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Early origins of heart disease: Low birth weight and determinants of cardiomyocyte endowment

Authors


  • Presented at the joint AuPS/ASB meeting Emerging Leaders in Developmental Physiology, Adelaide, December 2010. The papers in these proceedings were peer reviewed under the supervision of the AuPS Editor. The papers are being published with the permission of AuPS and were initially published on the AuPS website http://www.aups.org.au.

Dr JL Morrison, Heart Foundation South Australian Cardiovascular Health Network Fellow Foundation, Early Origins of Adult Health Research Group, School of Pharmacy and Medical Sciences, Sansom Institute for Health Research, University of South Australia, GPO Box 2471, Adelaide, SA 5001, Australia. Email: janna.morrison@unisa.edu.au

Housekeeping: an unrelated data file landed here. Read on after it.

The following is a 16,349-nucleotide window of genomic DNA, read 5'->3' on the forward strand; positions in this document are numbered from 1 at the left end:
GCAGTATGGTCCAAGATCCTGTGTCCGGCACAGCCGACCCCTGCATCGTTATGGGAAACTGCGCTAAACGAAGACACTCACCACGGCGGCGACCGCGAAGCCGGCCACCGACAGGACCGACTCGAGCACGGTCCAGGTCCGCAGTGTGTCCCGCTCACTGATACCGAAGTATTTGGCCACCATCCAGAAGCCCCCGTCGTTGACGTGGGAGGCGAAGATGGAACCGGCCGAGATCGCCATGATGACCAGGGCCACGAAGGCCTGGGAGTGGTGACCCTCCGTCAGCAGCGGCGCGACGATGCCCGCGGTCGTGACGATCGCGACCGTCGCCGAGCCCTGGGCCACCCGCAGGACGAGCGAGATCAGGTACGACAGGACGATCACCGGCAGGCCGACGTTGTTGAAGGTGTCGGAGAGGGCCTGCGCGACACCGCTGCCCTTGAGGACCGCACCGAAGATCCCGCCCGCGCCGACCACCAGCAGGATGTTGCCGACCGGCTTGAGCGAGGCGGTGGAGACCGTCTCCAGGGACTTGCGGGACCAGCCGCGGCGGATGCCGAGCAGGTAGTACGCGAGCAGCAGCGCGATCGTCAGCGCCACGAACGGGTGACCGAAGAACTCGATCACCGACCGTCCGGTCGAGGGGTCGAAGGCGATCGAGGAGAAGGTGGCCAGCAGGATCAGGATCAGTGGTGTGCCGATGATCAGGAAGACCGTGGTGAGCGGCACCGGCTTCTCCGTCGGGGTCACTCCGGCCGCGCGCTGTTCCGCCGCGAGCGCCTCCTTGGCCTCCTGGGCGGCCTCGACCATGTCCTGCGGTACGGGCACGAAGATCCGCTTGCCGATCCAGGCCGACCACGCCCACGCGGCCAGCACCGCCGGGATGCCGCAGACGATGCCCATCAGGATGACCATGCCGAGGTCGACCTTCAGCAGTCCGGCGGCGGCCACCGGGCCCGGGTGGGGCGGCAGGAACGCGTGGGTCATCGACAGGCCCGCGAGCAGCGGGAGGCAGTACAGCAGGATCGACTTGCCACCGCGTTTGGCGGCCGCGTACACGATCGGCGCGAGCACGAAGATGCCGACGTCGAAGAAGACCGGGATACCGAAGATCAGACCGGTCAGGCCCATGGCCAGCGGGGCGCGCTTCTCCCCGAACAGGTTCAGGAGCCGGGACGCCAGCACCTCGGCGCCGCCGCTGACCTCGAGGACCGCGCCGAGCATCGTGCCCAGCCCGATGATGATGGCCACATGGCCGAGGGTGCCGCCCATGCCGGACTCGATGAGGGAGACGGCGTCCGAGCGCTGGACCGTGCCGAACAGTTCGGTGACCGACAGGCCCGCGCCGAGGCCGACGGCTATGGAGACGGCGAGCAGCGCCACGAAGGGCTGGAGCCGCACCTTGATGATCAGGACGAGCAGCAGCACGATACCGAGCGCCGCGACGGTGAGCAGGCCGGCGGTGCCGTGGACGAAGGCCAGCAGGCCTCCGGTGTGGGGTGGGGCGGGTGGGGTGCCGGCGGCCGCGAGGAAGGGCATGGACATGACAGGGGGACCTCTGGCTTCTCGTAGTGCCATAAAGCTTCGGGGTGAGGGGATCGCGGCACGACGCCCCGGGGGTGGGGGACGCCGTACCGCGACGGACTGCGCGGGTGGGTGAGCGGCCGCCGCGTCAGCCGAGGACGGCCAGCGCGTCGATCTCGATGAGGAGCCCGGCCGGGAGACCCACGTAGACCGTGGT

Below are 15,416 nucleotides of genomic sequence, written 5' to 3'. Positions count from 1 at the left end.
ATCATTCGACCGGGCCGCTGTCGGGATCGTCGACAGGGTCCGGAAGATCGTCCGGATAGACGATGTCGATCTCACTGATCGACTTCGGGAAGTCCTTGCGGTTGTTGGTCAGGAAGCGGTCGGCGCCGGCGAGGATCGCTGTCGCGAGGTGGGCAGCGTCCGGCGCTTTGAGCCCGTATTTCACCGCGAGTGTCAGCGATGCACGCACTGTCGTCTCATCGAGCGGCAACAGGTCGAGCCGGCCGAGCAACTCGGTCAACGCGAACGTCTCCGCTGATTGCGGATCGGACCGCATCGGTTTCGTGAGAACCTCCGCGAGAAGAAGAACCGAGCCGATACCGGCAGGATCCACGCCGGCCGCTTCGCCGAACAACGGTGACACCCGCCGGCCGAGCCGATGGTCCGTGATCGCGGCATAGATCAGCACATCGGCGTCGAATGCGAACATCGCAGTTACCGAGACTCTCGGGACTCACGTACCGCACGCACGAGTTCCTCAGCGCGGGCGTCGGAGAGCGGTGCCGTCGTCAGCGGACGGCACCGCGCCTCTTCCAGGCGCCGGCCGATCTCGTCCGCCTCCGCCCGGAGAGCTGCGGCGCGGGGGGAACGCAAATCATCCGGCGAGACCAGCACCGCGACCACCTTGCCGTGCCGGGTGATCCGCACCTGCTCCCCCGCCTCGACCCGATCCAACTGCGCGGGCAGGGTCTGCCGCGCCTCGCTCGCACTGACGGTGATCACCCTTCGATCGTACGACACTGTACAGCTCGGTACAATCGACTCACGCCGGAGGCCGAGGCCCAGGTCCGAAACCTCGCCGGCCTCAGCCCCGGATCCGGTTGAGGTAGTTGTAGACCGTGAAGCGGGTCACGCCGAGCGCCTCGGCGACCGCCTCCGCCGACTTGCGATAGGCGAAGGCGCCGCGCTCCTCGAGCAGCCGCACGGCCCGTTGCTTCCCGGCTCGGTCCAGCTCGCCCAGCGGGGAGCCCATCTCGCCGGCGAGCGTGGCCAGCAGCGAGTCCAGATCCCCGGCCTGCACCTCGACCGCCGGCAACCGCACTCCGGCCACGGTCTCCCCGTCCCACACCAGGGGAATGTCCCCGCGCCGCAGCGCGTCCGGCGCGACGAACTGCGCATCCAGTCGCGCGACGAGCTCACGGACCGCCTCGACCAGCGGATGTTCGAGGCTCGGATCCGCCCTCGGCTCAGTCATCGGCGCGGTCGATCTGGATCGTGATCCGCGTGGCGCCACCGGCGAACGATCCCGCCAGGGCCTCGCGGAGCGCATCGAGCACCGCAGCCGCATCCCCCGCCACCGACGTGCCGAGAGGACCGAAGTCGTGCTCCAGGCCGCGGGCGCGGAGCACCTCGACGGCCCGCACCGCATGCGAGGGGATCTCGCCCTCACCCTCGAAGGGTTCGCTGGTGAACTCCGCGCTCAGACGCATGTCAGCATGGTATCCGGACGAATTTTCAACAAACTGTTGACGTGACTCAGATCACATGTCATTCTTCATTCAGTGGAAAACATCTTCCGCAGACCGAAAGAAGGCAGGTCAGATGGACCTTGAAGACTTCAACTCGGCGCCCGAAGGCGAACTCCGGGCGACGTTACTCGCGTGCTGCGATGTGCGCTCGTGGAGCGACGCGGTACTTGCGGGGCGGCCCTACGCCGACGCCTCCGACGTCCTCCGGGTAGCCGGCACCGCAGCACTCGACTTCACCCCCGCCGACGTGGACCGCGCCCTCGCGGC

Summary

1. World-wide epidemiological and experimental animal studies demonstrate that adversity in fetal life, resulting in intrauterine growth restriction, programmes the offspring for a greater susceptibility to ischaemic heart disease and heart failure in adult life.

2. After cardiogenesis, cardiomyocyte endowment is determined by a range of hormones and signalling pathways that regulate cardiomyocyte proliferation, apoptosis and the timing of multinucleation/terminal differentiation.

3. The small fetus may have reduced cardiomyocyte endowment owing to the impact of a suboptimal intrauterine environment on the signalling pathways that regulate cardiomyocyte proliferation, apoptosis and the timing of terminal differentiation.

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